(Photo Credit - Caroline Gohlke)
Advance Review - Cut Worms: Nobody Lives Here Anymore (October 9, 2020)
My grandpa, Ivan Stowe, passed away in 1989, but I think about him often. However, within the last couple of weeks, my aunt, Barbara, died, and the house where she grew up was torn down by the current owners to put up a double-wide. Therefore, I have been in a very reflective state, and listening to Cut Worms’s Nobody Lives Here Anymore is making me even more nostalgic.
On the farm where Barbara grew up, there was a barn. Inside, a little woodshop sat to the left as soon as you opened the door and stepped in. My grandpa was retired by the time I was born, and many of my memories include him in his shop, piddling around on a small project while listening to music. Although his favorites were Jimmie Rodgers, Vernon Dalhart, Hank Snow, Louvin Brothers, Roy Drusky, and Conway Twitty, I can see Grandpa Stowe enjoying the storytelling ability of Max Clarke (the body of Cut Worms) and the comfortable, calm pace of his music.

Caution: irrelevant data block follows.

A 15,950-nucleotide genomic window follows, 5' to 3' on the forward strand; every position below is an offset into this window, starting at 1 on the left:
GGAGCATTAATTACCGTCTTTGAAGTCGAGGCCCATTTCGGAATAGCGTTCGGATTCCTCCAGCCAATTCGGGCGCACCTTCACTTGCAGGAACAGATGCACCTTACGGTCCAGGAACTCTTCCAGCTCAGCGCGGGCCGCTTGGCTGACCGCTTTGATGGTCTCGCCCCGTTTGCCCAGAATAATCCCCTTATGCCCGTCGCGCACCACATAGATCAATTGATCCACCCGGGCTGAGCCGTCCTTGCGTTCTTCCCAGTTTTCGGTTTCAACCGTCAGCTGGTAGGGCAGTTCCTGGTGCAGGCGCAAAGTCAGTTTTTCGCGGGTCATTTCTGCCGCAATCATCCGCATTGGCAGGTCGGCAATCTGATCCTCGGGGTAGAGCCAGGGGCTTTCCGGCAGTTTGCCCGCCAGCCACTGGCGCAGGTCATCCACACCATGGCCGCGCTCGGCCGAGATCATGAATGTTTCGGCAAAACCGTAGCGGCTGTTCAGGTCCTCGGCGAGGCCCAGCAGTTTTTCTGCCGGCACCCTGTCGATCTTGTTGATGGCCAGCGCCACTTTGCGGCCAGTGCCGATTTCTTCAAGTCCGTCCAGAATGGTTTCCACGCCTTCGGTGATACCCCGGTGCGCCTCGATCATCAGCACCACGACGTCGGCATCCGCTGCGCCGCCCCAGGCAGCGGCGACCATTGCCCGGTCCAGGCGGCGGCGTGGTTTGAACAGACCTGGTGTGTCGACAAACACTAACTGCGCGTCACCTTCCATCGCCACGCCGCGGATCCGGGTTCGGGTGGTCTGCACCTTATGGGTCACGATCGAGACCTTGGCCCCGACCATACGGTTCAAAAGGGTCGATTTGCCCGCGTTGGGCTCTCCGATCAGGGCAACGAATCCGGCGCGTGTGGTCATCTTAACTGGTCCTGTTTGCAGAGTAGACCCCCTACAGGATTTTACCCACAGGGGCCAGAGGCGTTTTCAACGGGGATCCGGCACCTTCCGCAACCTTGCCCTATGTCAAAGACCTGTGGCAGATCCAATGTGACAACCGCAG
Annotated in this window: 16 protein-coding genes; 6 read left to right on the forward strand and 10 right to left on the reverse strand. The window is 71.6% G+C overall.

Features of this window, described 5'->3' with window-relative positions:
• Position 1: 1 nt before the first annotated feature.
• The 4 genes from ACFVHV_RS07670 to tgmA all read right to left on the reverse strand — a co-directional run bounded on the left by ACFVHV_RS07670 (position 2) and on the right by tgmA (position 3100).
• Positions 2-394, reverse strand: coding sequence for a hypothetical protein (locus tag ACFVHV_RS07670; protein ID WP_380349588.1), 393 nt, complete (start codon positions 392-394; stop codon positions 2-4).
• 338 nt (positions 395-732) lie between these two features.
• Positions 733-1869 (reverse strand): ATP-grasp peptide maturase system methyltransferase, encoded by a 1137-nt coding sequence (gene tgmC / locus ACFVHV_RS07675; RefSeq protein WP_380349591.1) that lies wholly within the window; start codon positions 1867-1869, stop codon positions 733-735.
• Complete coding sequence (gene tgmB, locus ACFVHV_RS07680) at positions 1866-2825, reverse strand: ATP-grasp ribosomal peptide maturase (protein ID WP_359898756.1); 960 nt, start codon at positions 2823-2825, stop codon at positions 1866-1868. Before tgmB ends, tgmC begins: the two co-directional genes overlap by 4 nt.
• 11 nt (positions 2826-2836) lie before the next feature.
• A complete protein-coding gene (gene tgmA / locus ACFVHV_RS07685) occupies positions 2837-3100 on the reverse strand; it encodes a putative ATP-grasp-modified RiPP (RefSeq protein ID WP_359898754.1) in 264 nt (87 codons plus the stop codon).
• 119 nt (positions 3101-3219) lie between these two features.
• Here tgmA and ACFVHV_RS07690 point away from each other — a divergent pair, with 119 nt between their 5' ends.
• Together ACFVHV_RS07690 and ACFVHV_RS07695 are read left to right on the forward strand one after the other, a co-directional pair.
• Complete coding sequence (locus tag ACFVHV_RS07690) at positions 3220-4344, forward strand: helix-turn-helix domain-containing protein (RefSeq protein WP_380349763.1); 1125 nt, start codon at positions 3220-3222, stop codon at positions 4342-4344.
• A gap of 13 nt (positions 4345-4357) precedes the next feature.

I am not typically drawn to the Americana style of Nobody Lives Here Anymore. Still, I can appreciate the musician’s attraction to it. While the music sounds minimal, there are many layers. With Clarke’s lyrics, he has created an album that is both timeless but also very much in the moment, which is his goal. A critique of today’s culture and longing for a “childhood, a place that never really existed,” Cut Worm’s new album stands on the precipice of an uncertain future but wants to “harbor love and meaning inside a world that sold itself out.”
Starting with “The Heat is On,” Cut Worms keeps the pace of a cowboy reflecting on the world while riding a sauntering horse from outside a small city through rural America back to his country, childhood home. The rise in action is minimal, but the music is constant and consistent, driven by Clarke’s contemplative lyrics. A mix of old Country & Western, Blues, Americana, and Pop hits from the 45 era, Nobody Lives Here Anymore will take the listener back in time and showcase a side of our country’s musical history.
Final Thought - While I accept Clarke’s desire to not hold back, this album is a little too long. I understand he is addressing the short attention span of today’s population, but my appreciation wore down before Nobody Lives Here Anymore ended.
Favorite Songs - “Last Words To a Refugee,” “Every Once In A While,” and “The Golden Sky.”
Rating - 3.8/5 (I would have given it a 4 if it was a little shorter.)